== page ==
Well-known psychologist and author of the book "Moral Minds" Marc Hauser is taking a year of leave from his position at Harvard University after an internal investigation found evidence of scientific misconduct. The questionable data also led to the retraction of a 2002 Cognition paper, cited 38 times, which demonstrated that, like human infants, cotton-top tamarins have the capacity to generalize patterns.

2. Rising stem cell star stumbles

Amy Wagers, a stem cell biologist at the Joslin Diabetes Center and assistant professor at Harvard Medical School, retracted a 2010 Nature paper, cited 13 times, that found factors in the blood of young mice could rejuvenate blood stem cells in older mice after discovering issues with the data, including a duplicated figure. A second paper, published in Blood and cited 28 times, is under review. Wagers, a Howard Hughes Medical Investigator, was dubbed a "Scientist to Watch" by The Scientist in 2008. While a postdoc in Irving Weissman's lab, she earned a reputation for putting other people's findings to the test. She is the author of a series of highly cited papers in the stem cell field, including a 2002 Science paper cited 828 times, a 2004 Nature paper cited 727 times, and a 2004 Cell paper cited 412 times.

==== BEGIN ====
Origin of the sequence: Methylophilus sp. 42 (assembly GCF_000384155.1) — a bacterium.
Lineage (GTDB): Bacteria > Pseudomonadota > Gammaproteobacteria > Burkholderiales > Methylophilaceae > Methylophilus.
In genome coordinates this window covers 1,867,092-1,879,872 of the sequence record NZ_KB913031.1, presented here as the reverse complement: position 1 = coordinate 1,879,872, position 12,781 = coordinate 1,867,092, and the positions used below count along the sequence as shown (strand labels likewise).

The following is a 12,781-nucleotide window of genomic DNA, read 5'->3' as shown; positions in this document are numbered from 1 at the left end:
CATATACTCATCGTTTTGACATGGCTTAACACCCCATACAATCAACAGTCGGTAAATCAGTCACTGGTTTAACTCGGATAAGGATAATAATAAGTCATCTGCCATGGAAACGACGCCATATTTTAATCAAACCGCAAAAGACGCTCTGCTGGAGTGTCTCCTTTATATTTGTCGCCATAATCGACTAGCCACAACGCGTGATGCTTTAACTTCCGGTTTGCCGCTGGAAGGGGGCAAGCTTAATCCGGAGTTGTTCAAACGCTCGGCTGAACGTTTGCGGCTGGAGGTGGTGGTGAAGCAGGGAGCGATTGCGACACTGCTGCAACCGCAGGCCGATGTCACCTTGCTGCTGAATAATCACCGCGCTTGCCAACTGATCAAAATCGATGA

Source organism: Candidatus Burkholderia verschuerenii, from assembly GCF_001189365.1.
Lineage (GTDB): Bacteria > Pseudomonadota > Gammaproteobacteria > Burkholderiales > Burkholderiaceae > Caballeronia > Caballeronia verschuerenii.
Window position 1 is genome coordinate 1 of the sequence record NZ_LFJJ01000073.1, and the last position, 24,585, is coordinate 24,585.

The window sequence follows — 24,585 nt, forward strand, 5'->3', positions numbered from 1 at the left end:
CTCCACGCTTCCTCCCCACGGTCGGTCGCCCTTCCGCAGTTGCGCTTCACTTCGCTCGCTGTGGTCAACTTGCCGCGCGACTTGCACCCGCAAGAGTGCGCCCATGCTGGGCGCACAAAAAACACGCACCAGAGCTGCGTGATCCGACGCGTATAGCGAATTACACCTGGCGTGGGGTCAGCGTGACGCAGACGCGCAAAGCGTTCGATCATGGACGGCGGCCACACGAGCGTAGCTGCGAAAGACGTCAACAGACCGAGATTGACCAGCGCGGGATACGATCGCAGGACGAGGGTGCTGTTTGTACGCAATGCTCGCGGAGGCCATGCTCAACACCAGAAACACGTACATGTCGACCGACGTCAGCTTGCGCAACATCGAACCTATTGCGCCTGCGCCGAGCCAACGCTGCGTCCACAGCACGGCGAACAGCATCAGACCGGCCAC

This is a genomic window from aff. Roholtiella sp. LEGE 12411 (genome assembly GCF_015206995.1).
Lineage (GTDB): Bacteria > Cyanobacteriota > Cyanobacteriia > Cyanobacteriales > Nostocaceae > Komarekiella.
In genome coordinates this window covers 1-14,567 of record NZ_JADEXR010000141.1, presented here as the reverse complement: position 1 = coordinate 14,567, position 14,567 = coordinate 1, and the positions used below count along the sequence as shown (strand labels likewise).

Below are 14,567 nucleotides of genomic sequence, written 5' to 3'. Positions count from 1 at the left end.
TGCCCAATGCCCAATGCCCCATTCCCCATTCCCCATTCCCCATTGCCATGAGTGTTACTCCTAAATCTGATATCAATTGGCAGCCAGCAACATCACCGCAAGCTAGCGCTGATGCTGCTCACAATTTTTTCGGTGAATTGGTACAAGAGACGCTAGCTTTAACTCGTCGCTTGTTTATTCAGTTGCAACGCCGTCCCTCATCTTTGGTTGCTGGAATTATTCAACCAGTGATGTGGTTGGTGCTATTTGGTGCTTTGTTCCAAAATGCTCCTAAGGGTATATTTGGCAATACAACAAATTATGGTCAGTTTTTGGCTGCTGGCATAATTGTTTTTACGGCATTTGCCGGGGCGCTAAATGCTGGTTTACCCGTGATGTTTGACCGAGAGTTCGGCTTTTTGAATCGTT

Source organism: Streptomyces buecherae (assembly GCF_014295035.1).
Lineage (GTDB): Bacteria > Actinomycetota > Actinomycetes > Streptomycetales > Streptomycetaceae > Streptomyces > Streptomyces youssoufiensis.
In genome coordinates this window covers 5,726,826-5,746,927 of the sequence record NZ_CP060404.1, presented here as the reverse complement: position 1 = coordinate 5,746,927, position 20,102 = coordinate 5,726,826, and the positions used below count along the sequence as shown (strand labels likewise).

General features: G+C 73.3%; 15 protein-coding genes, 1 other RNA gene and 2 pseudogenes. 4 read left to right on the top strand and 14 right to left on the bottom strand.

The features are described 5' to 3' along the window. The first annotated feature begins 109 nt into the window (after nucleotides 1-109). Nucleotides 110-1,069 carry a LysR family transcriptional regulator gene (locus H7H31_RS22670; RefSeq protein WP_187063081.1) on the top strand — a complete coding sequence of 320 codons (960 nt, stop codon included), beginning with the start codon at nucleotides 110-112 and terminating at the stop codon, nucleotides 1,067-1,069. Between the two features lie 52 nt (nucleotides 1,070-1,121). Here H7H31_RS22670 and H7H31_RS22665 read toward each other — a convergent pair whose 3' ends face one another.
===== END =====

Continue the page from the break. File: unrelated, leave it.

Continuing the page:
1. More retractions from Nobelist

Nobel Laureate Linda Buck retracted two papers from prominent journals because she was "unable to reproduce [the] key findings" of experiments done by a former postdoc, according to a statement made by the Fred Hutchinson Cancer Research Center (FHCRC), where Buck worked at the time of the publications. The retractions, a 2006 Science paper and a 2005 PNAS paper, are tied to yet another Buck retraction -- a 2001 Nature paper that she pulled in 2008 for similar reasons. The three retracted papers have been cited 291 times.

Read more: Top retractions of 2010 - The Scientist - Magazine of the Life Sciences
http://www.the-scientist.com/news/display/57864/#ixzz18KYuZdCm

http://www.the-scientist.com/news/display/57864/

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参与人数 1钢镚 +20 收起 理由
ywshui + 20 神马都是浮云

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youaiguo 发表于 2010-12-18 04:31:45 | 显示全部楼层
提示: 作者被禁止或删除 内容自动屏蔽
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逆流鱼 发表于 2012-2-24 19:24:20 | 显示全部楼层
哎~~
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sdhzy 发表于 2012-2-26 16:38:08 | 显示全部楼层
呵呵,身边有人一年发了10多篇,算不算撒稿?
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changingseasons 发表于 2015-6-1 22:19:41 | 显示全部楼层
疯了要,不过这些撤稿的理由,放在我国.........